It seems that us adoptees aren’t the only ones who are orphans out there. So are the adopters.
In another desperate attempt to justify raiding the word for cute little babies, this idea has come to light. Possibly the “we were all adopted in the family of Jesus” crap wasn’t working with the less godly potential adoptive parents, so some super genius has come up with this brainwave.
The reasoning goes like this. That when a person leaves their parents home and sets off in life, they are essentially orphaned. That growing up and actually doing what is expected, makes one an orphan. It would seem that the only ones with families still in tact are the losers living in their parents basements. Everybody else is an orphan. This is supposed to show how much anyone can identify with the situation of their adoptee. Oh course a lot of fancy language and hypothetical situations were used to make it sound like something much deeper, but that’s what it distills to.
I would like to know what kind of life these morons have experienced, but it sure as hell must be an easy one to think that leaving home is at all like losing one or both parents, at any age. Getting your first apartment is absolutely nothing like having a parent die. Coming up with first and last months rent and security deposit, as hard as it may have been for these defectives, bears no resemblance to waiting to hear how the test for terminal cancer came out for dear old dad, trust me.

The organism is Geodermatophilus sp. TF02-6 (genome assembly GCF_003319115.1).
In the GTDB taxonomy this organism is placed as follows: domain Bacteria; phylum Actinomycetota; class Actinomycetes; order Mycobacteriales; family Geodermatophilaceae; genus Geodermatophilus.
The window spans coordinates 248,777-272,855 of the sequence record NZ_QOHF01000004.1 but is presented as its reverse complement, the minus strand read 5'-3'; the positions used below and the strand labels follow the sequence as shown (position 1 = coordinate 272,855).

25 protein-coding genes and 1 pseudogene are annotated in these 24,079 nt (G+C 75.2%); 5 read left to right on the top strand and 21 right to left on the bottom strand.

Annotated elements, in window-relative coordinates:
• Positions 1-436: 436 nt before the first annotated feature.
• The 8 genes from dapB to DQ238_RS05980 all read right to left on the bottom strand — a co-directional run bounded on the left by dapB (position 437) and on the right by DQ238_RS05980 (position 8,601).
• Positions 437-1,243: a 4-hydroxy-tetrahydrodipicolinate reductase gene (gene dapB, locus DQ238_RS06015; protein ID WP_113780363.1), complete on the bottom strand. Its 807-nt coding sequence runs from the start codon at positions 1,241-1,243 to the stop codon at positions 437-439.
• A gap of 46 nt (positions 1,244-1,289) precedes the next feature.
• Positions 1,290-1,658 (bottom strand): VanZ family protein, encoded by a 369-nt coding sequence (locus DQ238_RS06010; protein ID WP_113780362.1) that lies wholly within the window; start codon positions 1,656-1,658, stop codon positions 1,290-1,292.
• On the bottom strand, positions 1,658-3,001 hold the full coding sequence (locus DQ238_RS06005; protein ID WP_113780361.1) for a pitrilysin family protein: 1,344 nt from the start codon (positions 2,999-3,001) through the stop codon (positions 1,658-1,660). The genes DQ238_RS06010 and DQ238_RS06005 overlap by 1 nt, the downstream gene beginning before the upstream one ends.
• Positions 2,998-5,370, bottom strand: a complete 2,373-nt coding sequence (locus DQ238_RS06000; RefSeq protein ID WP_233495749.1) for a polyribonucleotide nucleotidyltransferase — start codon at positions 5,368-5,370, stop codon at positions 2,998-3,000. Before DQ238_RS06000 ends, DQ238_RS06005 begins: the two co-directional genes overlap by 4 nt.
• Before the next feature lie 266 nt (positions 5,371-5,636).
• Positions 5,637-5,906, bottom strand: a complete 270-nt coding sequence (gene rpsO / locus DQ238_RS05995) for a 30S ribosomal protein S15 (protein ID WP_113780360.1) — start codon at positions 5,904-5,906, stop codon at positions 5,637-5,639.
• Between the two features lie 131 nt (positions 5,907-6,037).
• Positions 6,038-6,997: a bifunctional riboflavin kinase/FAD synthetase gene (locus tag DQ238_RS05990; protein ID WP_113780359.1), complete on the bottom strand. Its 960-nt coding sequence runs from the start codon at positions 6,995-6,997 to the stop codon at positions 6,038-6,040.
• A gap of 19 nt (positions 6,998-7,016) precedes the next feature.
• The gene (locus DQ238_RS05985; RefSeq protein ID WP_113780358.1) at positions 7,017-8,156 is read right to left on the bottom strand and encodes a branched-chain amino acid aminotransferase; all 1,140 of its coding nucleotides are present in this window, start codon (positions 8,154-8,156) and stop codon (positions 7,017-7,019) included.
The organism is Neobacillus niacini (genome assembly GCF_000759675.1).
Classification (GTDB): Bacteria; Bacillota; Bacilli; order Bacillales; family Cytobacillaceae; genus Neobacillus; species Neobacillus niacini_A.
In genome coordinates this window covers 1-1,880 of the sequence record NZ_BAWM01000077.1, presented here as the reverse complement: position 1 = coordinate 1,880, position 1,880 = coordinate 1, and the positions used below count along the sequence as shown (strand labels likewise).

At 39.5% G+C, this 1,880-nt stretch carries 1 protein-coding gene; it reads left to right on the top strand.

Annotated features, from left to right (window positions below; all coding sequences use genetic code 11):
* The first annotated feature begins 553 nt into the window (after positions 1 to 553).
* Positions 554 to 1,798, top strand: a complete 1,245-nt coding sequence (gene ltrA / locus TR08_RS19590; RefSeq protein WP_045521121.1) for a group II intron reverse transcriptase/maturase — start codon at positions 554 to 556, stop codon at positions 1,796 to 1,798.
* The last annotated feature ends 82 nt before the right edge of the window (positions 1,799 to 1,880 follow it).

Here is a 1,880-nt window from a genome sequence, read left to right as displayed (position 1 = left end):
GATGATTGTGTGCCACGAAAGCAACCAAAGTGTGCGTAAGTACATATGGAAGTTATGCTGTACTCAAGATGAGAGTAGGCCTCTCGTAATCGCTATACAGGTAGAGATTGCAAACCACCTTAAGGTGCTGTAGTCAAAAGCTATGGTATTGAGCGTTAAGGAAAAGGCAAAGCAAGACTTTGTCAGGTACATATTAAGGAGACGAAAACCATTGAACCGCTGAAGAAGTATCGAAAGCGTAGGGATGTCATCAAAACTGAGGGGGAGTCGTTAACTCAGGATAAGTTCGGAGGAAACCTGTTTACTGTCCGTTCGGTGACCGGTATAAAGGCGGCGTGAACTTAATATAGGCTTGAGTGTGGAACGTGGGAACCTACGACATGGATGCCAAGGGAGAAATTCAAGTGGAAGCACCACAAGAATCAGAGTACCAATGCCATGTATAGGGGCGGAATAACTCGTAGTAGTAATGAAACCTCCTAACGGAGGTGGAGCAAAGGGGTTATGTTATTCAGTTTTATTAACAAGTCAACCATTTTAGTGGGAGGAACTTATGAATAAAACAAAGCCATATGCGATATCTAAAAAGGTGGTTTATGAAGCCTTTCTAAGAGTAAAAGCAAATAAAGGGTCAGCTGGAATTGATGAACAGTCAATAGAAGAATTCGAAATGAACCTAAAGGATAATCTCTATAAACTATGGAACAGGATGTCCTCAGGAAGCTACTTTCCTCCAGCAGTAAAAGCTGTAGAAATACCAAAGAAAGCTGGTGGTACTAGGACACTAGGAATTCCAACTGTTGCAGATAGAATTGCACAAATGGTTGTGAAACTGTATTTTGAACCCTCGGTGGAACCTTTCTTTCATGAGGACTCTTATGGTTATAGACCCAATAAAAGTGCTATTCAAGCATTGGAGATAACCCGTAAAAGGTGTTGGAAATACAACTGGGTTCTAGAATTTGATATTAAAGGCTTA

This justification is not only a slap in the face to anyone who has ever lot a parent, it’s just plain lame. Most adoptees are not orphans, we were simply left for others to raise, be it by coercion, need, or abandonment. No life taking event lead to our adoption. Any orphan justification does not hold up on those terms alone.
Still there are those who would wish to avoid the reality that they are raising someone else’s child with any excuse they can muster. By somehow convincing themselves that they are orphans, it makes it aright in their mind to think of their adopted children in these terms. That they would think of themselves as orphans because they are not receiving the daily care of living parents is delusional.
Are these adopters parents gone, completely out of their lives? Do they gaze at their pictures recalling times past and wishing that they could speak to them just one more time? When something very good or very bad happens in their lives to they wish that they could pick up the phone and tell their departed parents about it? Do they have to take comfort in the fact that their parents just might be looking down on them from another place? Do they recall the day they left home, presumably the anniversary of their own orphanhood, every year with great sadness? And most of all, do they wish that their children could know their grandparents?
Real orphans do.
This silly justification belittles everyone involved, not just these people’s parents and themselves, but most of all the adoptee. Though we may not truly be orphans, we have lost something. Something that these desperate people scampering for any justification for their actions could never understand.